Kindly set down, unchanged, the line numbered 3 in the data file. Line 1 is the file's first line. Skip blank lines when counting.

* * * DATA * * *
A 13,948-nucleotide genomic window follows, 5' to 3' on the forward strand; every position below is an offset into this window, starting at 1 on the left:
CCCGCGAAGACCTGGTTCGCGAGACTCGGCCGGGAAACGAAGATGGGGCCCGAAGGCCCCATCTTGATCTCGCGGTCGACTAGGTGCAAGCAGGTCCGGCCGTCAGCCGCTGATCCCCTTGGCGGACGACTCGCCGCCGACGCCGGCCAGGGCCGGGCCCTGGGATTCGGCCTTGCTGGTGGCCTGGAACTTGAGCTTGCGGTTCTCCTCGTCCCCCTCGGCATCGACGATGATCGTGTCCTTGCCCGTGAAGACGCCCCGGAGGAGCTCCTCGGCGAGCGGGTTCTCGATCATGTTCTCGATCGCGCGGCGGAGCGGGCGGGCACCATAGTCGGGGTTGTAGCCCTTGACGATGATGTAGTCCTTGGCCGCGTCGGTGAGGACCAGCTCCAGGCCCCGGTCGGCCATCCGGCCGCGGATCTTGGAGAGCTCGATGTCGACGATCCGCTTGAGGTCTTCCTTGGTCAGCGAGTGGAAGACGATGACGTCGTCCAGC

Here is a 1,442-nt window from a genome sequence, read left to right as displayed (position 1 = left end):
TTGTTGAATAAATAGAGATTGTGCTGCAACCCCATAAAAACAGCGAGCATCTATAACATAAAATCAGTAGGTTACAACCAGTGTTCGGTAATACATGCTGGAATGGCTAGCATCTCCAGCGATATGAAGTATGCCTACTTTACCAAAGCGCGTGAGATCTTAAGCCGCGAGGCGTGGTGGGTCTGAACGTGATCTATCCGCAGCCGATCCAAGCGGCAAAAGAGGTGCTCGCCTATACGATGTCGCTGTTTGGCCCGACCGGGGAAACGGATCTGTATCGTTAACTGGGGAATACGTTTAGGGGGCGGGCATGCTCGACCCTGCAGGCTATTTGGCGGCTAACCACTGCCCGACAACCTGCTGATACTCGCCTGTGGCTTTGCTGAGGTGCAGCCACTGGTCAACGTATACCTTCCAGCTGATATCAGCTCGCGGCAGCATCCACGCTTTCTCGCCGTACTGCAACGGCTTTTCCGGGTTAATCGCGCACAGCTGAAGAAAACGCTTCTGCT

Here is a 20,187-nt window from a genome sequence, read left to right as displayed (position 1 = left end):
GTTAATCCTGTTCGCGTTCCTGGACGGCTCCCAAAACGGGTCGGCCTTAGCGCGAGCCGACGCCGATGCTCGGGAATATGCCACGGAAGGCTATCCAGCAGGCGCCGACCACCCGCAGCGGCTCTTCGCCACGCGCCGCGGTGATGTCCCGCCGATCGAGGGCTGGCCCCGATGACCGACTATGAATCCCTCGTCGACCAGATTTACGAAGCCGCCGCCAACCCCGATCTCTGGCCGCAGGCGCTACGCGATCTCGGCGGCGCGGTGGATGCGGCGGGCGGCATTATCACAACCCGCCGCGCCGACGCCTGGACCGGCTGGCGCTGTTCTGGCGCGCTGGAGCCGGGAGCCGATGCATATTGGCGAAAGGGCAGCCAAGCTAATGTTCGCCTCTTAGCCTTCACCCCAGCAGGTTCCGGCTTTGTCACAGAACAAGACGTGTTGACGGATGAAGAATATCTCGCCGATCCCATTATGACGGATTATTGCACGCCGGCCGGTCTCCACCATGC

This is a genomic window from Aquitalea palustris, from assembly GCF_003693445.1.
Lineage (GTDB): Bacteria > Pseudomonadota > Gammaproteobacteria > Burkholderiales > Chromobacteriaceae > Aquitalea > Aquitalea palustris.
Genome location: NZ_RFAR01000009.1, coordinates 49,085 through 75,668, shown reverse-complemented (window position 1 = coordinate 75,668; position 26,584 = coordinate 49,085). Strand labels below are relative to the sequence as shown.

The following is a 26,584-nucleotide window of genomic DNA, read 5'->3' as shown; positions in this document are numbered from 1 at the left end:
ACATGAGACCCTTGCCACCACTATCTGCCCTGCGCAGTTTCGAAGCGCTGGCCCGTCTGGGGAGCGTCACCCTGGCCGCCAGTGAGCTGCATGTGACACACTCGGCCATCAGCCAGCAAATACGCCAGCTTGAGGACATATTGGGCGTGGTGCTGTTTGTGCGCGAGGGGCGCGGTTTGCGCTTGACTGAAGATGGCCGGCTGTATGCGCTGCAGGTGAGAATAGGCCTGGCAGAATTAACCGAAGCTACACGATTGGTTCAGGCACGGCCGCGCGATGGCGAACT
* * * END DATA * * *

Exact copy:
Here is a 1,442-nt window from a genome sequence, read left to right as displayed (position 1 = left end):